In this article, we look at three possible scenarios that could unfold in global equity markets over the next five years – are the roaring 20’s upon us, or is there reason to tread more carefully as we head into the next decade?
There are three main possible outcomes in markets over the next few years: a recession, the bull-market continues or the status quo.
Money supply and the cost of money is a big driver of equity markets – and this is one reason why they made such strong progress in the first half of 2019.
Assuming no major recession in the next five years, the most sensible prediction for equities is that they perform in line with company profits growth; modest but positive.
Past performance is not indicative of future returns, but lessons can be learned from historic market events to help investors to take a forward-looking view. The last few years have been good for equity investors – It’s been a bull market and one that has been led by the US.
Since the start of 2012, the US market (S&P 500 Index) has more than doubled (up approximately 170%, including dividends), while the MSCI All Countries World Index is up 75% (around 110% on a total return basis) in US dollar terms1. Valuations have not changed that much, which means that the world, as a whole, is valued (against the current earnings base) at roughly the same level as it was five years ago. Technology has produced the best earnings and the best performance but has become more expensive. Conversely, slower growth areas (financials, industrials and materials) have become cheaper.
More recently, fears of impending recession have caused more money to move into perceived lower-risk high quality companies. The premium for “quality” has risen to levels never seen before, particularly in Europe.
Given that markets are not that far from long-run average valuation levels in relation to current earnings (and are cheaper than 30-year averages on free cash flow valuation), probably the most sensible prediction s is that equity markets perform in line with company profits growth. This will be fairly modest but should be positive if we assume no major recession in the next few years.
The longer one’s time horizon, the more important earnings growth is in explaining market moves. However, over shorter periods, other factors introduce greater volatility that overwhelms the impetus from earnings (in either direction). In particular, money supply and the cost of money is a big driver – and this is one reason why markets made such strong progress in the first half of 2019.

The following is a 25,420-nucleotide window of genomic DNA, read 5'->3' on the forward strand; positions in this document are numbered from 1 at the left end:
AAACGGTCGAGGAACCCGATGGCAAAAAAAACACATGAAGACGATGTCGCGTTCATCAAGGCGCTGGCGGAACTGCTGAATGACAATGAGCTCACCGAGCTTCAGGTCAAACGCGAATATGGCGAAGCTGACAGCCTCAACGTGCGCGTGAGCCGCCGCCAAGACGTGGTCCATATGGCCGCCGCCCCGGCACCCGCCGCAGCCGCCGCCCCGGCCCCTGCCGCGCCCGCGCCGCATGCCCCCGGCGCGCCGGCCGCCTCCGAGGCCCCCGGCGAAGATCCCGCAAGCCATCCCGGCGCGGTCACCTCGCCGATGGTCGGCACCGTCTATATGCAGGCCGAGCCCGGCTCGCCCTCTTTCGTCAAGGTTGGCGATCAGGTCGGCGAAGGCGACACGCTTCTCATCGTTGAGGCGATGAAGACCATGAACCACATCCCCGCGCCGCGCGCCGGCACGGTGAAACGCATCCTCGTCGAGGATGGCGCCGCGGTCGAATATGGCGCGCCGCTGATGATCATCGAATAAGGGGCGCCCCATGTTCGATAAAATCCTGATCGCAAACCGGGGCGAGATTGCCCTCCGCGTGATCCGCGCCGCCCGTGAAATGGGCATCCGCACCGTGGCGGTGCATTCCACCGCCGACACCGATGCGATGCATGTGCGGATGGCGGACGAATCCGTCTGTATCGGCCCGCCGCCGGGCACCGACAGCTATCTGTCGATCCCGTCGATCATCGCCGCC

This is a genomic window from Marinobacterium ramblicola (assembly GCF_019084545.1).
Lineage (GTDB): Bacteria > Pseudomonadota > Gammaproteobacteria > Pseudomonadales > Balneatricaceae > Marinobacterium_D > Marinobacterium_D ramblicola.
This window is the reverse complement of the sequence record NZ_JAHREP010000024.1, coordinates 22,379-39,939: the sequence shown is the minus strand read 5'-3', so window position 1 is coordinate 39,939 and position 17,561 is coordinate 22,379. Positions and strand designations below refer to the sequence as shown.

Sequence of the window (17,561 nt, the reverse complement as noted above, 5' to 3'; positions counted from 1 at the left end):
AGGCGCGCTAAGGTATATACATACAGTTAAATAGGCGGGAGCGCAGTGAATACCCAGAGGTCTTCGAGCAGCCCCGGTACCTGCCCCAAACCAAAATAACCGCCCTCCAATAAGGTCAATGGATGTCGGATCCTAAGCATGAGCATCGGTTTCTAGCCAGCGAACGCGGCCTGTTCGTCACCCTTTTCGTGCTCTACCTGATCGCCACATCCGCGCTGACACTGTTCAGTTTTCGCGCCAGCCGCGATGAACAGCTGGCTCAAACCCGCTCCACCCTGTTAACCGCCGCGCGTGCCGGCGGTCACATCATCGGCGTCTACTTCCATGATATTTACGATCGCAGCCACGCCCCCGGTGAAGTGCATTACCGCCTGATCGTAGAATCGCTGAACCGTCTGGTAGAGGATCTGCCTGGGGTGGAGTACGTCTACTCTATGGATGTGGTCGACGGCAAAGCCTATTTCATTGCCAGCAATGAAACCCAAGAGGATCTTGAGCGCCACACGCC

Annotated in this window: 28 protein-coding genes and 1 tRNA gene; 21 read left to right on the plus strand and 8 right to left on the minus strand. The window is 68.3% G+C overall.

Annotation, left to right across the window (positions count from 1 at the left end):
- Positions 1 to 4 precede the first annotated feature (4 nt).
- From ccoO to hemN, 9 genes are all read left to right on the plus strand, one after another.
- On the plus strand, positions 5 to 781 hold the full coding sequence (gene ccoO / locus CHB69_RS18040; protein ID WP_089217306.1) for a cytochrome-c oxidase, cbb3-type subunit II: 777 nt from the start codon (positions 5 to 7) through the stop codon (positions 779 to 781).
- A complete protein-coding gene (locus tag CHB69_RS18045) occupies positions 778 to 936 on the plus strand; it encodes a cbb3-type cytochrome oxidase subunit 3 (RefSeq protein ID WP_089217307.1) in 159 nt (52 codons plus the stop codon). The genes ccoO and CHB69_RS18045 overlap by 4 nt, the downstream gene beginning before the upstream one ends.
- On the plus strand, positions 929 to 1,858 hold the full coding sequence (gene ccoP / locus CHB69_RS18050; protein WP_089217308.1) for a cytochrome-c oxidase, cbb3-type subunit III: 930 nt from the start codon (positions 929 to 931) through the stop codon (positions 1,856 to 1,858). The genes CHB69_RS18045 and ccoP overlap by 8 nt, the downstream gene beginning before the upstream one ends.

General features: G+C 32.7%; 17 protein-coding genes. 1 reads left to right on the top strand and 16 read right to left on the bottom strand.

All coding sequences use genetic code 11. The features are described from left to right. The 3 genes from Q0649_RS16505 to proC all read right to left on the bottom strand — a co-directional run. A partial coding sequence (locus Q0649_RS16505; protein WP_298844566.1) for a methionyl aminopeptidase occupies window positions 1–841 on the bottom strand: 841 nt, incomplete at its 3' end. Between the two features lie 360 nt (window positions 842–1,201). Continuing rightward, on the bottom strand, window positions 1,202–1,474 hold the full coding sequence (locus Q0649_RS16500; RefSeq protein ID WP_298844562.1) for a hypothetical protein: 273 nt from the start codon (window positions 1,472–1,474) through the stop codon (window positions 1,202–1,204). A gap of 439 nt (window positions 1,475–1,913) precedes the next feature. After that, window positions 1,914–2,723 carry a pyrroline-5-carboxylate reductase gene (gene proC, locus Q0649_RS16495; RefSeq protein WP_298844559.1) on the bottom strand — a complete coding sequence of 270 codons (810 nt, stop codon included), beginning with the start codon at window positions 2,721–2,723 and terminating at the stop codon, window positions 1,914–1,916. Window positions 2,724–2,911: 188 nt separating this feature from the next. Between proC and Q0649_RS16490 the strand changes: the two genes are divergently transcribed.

Under the first, we see recession and a fall in corporate profits. Under the second, markets rise significantly on a combination of higher earnings and higher valuations. Under the third, there is little if any earnings growth and markets stay roughly where they are. Whilst the middle path is the one that seems to make most sense to plan for, it appears that the “melt up” scenario is more plausible than the “collapse” case.
Although it is difficult to quantify the risks of a major geopolitical incident, a significant economic downturn seems unlikely in the next few years. In the past, classic recessions were caused by overinvestment and declining industrial returns but there is no evidence that economies have been adding too much capacity. (Indeed, healthy profit margins in many industries are evidence of this.)
Equally, a recession caused by a stressed banking system seems also highly unlikely given that around the developed world banks have rebuilt capital and a large part of the riskier assets have been removed from balance sheets and are now held by hedge funds and other investors.
A more likely recession scenario is the “Japanese style” recession that we have seen a number of times in the past 30 years. These are short-term downturns, often caused by industrial inventory cycles, that are met with monetary stimulus and government spending initiatives. This can lead to opportunities to pick up oversold stocks at the gloomiest moments.
As monetary policy remains loose (and may ease further) and it is highly likely that governments will step up spending to mitigate economic softness, there is a reasonable chance that markets rise to higher valuations. After all, the last five years have seen markets rise despite investors taking money out of equity mutual funds.
Now that equities provide a dividend yield that is significantly higher than government bonds and offer some potential inflationary protection, maybe investors will allocate more to equities in the next five years. A major “melt up” in markets cannot be a central case but could be argued to be at least as likely as a major correction.
In the more likely scenario of low global growth (lower than the past few years due to geopolitical and trade uncertainty), earnings can be expected to grow at a modest pace. Free cash flow is a positive and should continue to drive share buybacks which in turn augments underlying growth in earnings-per-share.
In this relatively low growth scenario, we should also expect periods of volatility in markets. Rather than trying to avoid them entirely, we should be ready to look for opportunities that will be thrown up along the way.
In part two of this piece we outline six key themes that we believe investors need to consider over the next five years and discuss how these issues could shape and impact market leadership from here.
Reproduced with permission of Fidelity Australia. This article was originally published at https://www.fidelity.com.auinsights/investment-articles/rumble-or-roar-the-future-for-global-equity-markets/
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